RELEASE DATE: FEB. 13, 2015
Stormy Ryan has always felt more comfortable with her books than with people. She loves to spend her days within the pages of her books. When her second-hand bookstore is robbed for the third time in as many months, her employees quit leaving her to run the shop on her own. With the pressure of having to deal with her shop and people, not to mention the declining neighborhood, she is at the end of her rope.
When closing up her shop late one night, she is held up and the neighborhood bad boy saves her, putting both of them at the forefront of a psychotic’s obsession.
Being bad has never looked so good.
Eighteen year old Jake Bender sat slouched over in a chair in the principal’s office listening to the asshole saying over and over and over how he’d end up in jail or dead. Blah, blah, blah. It wasn’t anything he hadn’t heard a thousand times before. He was thankful this one wasn’t followed up by fists like his old man liked to do.
“Are you listening to me, boy?” The principal slammed his fist on the desk and walked around wagging his finger in Bender’s face. “You mark my words, boy; you’re heading for jail or the cemetery. Either way this world is better off without you. You could disappear and no one would care. We don’t need you.”
He sat there and slowly looked up at the principal raising an eyebrow. He’d been hearing this for years from his old man; that song was stuck on repeat. Bender was counting down the days until he could leave this place behind. He’d go full time at the garage, find a place to live, and try to stay alive. Once he was on his own he’d be the one who came first, no one else, just like he’d been raised, look out for number one.
“Don’t give me that look, boy.” He raised his hand as if to slap him.
Bender sighed and leaned back. He knew there was no way he was actually going to hit him. Besides, if for some reason he did, it wouldn’t hurt as much as what his dad did on a daily basis. “Do it. I dare you.”
They stared at each other before the principal backed down. “You’re not worth it. Get out of here and don’t come back for a week.”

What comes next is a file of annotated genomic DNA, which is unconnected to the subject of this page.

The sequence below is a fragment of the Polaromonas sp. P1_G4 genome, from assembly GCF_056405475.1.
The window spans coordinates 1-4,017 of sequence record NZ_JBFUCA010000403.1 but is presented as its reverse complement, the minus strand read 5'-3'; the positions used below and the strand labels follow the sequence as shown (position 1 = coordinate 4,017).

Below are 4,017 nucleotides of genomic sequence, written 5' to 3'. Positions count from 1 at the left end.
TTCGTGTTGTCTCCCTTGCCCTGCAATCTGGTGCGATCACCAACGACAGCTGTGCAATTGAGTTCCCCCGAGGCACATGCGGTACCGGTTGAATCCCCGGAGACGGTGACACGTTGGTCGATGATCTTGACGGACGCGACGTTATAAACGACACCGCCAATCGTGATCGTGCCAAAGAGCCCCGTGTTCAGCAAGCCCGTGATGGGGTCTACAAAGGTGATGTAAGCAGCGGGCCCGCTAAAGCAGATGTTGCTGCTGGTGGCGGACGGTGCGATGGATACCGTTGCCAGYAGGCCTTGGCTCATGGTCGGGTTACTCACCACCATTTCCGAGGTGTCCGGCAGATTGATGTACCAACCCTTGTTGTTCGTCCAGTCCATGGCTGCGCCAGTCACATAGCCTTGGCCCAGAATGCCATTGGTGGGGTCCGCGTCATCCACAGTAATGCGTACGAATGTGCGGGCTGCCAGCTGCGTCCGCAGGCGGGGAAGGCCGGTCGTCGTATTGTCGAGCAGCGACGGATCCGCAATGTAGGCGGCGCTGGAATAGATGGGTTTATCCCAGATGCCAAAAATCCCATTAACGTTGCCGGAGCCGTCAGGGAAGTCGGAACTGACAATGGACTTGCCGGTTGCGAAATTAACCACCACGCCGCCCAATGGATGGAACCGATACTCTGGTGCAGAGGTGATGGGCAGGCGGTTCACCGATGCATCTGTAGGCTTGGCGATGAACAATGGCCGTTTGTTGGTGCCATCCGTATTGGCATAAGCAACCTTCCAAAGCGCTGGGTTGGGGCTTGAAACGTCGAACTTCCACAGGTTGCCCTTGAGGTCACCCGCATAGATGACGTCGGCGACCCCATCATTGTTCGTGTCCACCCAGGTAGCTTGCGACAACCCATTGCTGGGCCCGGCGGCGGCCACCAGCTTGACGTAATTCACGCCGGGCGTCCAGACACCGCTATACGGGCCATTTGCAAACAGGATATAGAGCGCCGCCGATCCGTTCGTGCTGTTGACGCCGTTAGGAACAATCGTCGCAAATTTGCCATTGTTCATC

“What, no Saturday detention?”
“Never worked for you before; sure isn’t going to work now. We just have to get through the next two months, unless you want to drop out now. Then you’re society’s problem.”
Bender stood up. “Way to inspire the youth there, sir. You may want to write that little speech down for future reference.”
“Get out, Bender. Just get out.”
Bender slowly walked home kicking a rock hoping the old man was out getting drunk somewhere and wouldn’t be home until later. He wasn’t worried about his mom; she’d been beaten down so much over the years she didn’t care about anything as long as his dad wasn’t beating on her.
When he saw the man sitting on the steps to his house he paused. There was something familiar about him, but Bender couldn’t place him. He knew he’d seen him before, but couldn’t remember.
“We need to have a talk son.”
“You’re not my dad.”
The man leaned back and crossed his ankles looking relaxed, but Jack knew he wasn’t. This man didn’t look like he ever let his guard down. “No, thank God for that. I’m here to help you.”
“Yeah, well I don’t want your fucking help.”
“Listen, you punk ass kid, do you want to end up like your old man? Nah, I can see from the look in your eyes you don’t. Well, I’m offering you a way out. A way you can hold onto that tough kid attitude while helping people.”
“Fuck them. They never helped me.”
“What do you think I’m doing? You sure as hell aren’t the first I’ve gotten out of here, and you won’t be the last, but you’d better listen up, boy, before it’s too late. This is your one shot at redemption. I suggest you take it.” He held out a card.
Bender stood there on shaking knees, thoughts going through his head. He wanted to escape the wrath of his father and the scum of the neighborhood. He knew if he stayed, he’d be dead within a year. Slowly, he reached out and grabbed the card, feeling deep down in his gut his whole life was about to change. Now, if it was for the better was yet to be seen.
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She lives with her husband and son in Arizona, which is a big difference from where she grew up north of Chicago Illinois. As an only child she learned to tell herself stories to make the long winters go by quicker while dreaming of summer vacations. Now as an adult she still makes up stories to pass the time, but now she writes them down to share with other people.
When not writing you can find M. watching football (Go Bears!), NASCAR, or classic movies, watching her husband and father restore classic cars, and seeing who can be sillier, her or her son, and of course reading.